Respectfully,
      Mike Sherman
      Shermans Welding

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      • #4
        I purchased the GMAW book from Miller. It covers all aspects very well for teaching.
        It's not an optical illusion...it just looks like one

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        • #5
          Can anybody who has done all three mode comment on the sound each mode creates?

          Bob

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          • #6
            sizzling bacon
            ploop. ploop-ploop-ploop. ploop
            whoooooosh
            my sincere apologies Bob. i couldn't help myself.
            chip
            chip

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            • #7
              Whoooosh! is the most fun! Some very impressive welds can be made in spray mode, the big pool of fluid metal limits the use of spray to flat position only, but what a time saver on thick material.
              work safe, always wear your safety glasses.


              Edward Heimbach

              Comment


              • #8
                Details

                Our book, Welding Skills, does a good job of illustrating the different transfer methods. What it does not do very well is tell the specifics of what has to be in place to get a given transfer type. As I understand it: Spray transfer requires an argon-oxygen mix with over 22 volts. Globular is nothing more than spray gone wrong, voltage too low or wrong shielding gas, and is a useless process. Short circuit uses an argon-CO2 mix or pure CO2. Is short-arc voltage specific? Is the only thing that separates it from spray the shielding gas? We are using .035" wire (ER70 S3). What would need to be in place to get the three transfer methods. Please be specific as to voltage, current, shielding gas, ect. Thanks for your help. Ron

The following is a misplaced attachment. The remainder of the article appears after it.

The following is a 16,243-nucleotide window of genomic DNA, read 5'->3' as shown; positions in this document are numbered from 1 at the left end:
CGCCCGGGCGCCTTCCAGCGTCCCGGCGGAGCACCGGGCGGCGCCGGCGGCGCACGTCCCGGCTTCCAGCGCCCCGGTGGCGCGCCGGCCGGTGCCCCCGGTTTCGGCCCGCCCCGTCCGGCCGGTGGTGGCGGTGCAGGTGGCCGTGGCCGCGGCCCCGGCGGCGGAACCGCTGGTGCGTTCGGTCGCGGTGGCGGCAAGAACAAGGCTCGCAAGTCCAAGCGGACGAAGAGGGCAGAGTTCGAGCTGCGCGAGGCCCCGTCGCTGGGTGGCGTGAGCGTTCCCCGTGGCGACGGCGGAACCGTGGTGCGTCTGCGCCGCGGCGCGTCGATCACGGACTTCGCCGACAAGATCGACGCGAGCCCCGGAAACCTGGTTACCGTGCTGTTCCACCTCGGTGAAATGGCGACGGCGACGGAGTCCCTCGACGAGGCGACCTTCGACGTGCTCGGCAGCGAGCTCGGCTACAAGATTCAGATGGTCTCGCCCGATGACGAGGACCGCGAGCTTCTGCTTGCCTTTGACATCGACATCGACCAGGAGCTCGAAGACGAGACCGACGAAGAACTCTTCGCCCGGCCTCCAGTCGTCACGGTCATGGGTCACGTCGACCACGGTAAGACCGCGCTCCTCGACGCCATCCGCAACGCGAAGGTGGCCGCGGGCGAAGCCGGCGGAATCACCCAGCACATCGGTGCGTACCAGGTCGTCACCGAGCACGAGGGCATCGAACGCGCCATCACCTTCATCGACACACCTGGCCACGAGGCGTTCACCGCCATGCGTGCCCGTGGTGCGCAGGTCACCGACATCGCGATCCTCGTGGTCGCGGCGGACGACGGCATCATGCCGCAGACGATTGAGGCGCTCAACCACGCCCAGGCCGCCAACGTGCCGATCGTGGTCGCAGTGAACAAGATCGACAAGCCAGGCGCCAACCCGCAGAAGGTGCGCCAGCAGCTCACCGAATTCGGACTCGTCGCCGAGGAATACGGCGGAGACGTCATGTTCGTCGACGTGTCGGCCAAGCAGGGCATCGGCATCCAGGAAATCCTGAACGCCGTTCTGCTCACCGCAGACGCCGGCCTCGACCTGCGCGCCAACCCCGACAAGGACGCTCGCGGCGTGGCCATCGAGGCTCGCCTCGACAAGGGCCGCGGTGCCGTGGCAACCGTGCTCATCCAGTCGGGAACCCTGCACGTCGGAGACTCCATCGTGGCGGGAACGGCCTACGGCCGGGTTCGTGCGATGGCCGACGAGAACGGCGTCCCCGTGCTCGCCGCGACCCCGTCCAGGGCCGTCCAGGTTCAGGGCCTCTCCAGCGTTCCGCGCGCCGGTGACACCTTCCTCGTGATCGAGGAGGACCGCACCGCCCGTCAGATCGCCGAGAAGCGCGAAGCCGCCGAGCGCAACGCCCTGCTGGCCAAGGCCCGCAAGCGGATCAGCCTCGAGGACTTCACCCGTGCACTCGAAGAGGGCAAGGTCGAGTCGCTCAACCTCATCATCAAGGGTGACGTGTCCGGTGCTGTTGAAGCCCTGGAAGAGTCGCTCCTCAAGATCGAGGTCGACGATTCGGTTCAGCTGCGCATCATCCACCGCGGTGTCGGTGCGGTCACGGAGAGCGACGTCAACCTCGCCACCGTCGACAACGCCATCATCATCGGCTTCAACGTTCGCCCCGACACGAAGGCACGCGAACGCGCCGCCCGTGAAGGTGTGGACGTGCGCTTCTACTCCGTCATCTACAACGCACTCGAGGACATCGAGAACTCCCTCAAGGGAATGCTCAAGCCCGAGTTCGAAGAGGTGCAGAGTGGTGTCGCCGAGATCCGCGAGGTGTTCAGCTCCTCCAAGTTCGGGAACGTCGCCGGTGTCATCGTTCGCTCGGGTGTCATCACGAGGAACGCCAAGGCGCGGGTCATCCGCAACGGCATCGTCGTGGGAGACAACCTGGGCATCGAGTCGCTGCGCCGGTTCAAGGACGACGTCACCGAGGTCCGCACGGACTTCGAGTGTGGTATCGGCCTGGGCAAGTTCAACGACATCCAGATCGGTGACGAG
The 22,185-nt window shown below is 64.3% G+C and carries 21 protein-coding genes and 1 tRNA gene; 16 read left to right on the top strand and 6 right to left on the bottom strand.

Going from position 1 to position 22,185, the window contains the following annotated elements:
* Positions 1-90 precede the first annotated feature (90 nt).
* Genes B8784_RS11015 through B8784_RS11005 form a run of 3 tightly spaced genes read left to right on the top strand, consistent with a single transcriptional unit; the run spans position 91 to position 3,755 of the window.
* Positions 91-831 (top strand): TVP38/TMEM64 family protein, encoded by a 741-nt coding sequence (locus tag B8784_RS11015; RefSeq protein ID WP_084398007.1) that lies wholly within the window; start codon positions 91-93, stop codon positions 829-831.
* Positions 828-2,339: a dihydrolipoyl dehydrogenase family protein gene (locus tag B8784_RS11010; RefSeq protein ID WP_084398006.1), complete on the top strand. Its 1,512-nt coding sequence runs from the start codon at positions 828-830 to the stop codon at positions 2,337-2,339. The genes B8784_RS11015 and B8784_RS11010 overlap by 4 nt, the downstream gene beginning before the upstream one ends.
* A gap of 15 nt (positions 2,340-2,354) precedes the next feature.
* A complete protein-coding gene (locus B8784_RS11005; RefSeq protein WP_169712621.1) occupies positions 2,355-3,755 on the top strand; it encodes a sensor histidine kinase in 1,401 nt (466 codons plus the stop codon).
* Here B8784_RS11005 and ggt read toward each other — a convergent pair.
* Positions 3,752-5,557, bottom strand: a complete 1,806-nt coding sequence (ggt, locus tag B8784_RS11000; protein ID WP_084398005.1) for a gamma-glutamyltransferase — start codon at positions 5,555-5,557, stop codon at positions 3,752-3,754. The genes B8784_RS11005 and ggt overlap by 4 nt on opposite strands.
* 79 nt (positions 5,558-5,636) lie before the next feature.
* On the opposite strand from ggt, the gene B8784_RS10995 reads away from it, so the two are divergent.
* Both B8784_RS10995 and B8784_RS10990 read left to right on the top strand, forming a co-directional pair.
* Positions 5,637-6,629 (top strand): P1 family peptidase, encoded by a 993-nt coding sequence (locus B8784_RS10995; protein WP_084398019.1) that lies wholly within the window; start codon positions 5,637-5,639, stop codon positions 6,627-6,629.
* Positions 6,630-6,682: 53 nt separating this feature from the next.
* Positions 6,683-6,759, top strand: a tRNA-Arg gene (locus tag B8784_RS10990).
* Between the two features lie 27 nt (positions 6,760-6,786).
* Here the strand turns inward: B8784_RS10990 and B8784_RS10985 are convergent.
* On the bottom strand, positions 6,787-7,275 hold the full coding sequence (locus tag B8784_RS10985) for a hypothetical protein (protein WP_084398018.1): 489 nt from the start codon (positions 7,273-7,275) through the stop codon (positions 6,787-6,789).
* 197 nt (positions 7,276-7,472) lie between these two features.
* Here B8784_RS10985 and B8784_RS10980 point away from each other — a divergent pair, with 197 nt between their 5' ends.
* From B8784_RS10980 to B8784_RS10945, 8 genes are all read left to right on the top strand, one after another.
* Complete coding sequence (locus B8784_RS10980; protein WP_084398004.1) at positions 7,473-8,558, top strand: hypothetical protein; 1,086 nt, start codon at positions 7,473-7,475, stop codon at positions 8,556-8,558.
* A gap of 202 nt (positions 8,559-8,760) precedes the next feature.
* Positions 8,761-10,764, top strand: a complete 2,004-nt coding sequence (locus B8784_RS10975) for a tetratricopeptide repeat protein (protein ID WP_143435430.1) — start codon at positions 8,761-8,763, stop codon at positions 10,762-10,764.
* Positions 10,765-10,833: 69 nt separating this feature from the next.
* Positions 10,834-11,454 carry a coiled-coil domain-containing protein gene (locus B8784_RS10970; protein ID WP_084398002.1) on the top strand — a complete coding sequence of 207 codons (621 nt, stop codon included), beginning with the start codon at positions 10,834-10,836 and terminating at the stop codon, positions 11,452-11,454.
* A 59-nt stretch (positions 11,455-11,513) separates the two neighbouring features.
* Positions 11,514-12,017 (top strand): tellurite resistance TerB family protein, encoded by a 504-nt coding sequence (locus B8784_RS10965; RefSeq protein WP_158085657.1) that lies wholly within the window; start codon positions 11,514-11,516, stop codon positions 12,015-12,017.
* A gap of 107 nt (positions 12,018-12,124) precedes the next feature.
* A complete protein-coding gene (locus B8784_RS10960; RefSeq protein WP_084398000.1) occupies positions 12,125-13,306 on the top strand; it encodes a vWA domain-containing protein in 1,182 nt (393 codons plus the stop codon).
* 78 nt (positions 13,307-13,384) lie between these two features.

Ronald 1

                Comment


                • #9
                  Re: Details

                  Originally posted by Ronald 1
                  Our book, Welding Skills, does a good job of illustrating the different transfer methods. What it does not do very well is tell the specifics of what has to be in place to get a given transfer type. As I understand it: Spray transfer requires an argon-oxygen mix with over 22 volts. Globular is nothing more than spray gone wrong, voltage too low or wrong shielding gas, and is a useless process. Short circuit uses an argon-CO2 mix or pure CO2. Is short-arc voltage specific? Is the only thing that separates it from spray the shielding gas? We are using .035" wire (ER70 S3). What would need to be in place to get the three transfer methods. Please be specific as to voltage, current, shielding gas, ect. Thanks for your help. Ron
                  Ron,